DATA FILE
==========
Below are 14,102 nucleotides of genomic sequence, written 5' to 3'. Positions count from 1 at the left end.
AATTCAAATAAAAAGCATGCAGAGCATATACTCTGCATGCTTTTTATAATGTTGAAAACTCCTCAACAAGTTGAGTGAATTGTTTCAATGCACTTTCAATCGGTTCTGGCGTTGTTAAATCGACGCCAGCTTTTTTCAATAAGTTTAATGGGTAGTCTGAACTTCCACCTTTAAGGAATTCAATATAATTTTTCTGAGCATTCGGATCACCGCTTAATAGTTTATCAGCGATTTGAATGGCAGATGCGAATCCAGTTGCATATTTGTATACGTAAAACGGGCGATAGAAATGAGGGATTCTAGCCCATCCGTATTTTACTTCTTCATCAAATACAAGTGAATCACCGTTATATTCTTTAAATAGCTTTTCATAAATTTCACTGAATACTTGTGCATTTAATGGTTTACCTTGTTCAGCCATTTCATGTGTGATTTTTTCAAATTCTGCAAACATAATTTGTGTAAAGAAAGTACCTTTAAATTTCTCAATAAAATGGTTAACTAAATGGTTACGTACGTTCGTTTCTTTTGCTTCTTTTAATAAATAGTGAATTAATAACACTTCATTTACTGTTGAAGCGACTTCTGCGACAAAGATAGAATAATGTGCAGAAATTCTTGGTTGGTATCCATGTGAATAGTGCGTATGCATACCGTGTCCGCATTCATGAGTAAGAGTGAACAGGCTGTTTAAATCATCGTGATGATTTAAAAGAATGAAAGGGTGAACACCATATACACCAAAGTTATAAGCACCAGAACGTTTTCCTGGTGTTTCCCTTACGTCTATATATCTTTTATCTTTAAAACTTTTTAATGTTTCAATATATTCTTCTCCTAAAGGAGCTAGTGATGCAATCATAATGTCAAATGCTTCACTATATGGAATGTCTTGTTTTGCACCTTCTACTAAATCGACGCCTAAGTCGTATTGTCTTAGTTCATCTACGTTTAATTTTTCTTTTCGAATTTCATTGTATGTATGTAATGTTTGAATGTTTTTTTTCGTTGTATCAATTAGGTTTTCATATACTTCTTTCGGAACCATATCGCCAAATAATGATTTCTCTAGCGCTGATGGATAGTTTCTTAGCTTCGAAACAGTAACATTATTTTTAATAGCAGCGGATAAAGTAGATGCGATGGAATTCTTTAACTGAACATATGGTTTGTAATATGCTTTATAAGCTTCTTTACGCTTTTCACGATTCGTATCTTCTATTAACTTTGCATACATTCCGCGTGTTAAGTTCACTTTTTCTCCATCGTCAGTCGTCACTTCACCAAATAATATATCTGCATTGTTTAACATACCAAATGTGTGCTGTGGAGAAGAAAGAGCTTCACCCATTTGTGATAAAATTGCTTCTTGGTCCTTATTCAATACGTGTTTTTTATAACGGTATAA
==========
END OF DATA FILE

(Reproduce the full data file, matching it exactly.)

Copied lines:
Below are 14,102 nucleotides of genomic sequence, written 5' to 3'. Positions count from 1 at the left end.
AATTCAAATAAAAAGCATGCAGAGCATATACTCTGCATGCTTTTTATAATGTTGAAAACTCCTCAACAAGTTGAGTGAATTGTTTCAATGCACTTTCAATCGGTTCTGGCGTTGTTAAATCGACGCCAGCTTTTTTCAATAAGTTTAATGGGTAGTCTGAACTTCCACCTTTAAGGAATTCAATATAATTTTTCTGAGCATTCGGATCACCGCTTAATAGTTTATCAGCGATTTGAATGGCAGATGCGAATCCAGTTGCATATTTGTATACGTAAAACGGGCGATAGAAATGAGGGATTCTAGCCCATCCGTATTTTACTTCTTCATCAAATACAAGTGAATCACCGTTATATTCTTTAAATAGCTTTTCATAAATTTCACTGAATACTTGTGCATTTAATGGTTTACCTTGTTCAGCCATTTCATGTGTGATTTTTTCAAATTCTGCAAACATAATTTGTGTAAAGAAAGTACCTTTAAATTTCTCAATAAAATGGTTAACTAAATGGTTACGTACGTTCGTTTCTTTTGCTTCTTTTAATAAATAGTGAATTAATAACACTTCATTTACTGTTGAAGCGACTTCTGCGACAAAGATAGAATAATGTGCAGAAATTCTTGGTTGGTATCCATGTGAATAGTGCGTATGCATACCGTGTCCGCATTCATGAGTAAGAGTGAACAGGCTGTTTAAATCATCGTGATGATTTAAAAGAATGAAAGGGTGAACACCATATACACCAAAGTTATAAGCACCAGAACGTTTTCCTGGTGTTTCCCTTACGTCTATATATCTTTTATCTTTAAAACTTTTTAATGTTTCAATATATTCTTCTCCTAAAGGAGCTAGTGATGCAATCATAATGTCAAATGCTTCACTATATGGAATGTCTTGTTTTGCACCTTCTACTAAATCGACGCCTAAGTCGTATTGTCTTAGTTCATCTACGTTTAATTTTTCTTTTCGAATTTCATTGTATGTATGTAATGTTTGAATGTTTTTTTTCGTTGTATCAATTAGGTTTTCATATACTTCTTTCGGAACCATATCGCCAAATAATGATTTCTCTAGCGCTGATGGATAGTTTCTTAGCTTCGAAACAGTAACATTATTTTTAATAGCAGCGGATAAAGTAGATGCGATGGAATTCTTTAACTGAACATATGGTTTGTAATATGCTTTATAAGCTTCTTTACGCTTTTCACGATTCGTATCTTCTATTAACTTTGCATACATTCCGCGTGTTAAGTTCACTTTTTCTCCATCGTCAGTCGTCACTTCACCAAATAATATATCTGCATTGTTTAACATACCAAATGTGTGCTGTGGAGAAGAAAGAGCTTCACCCATTTGTGATAAAATTGCTTCTTGGTCCTTATTCAATACGTGTTTTTTATAACGGTATAA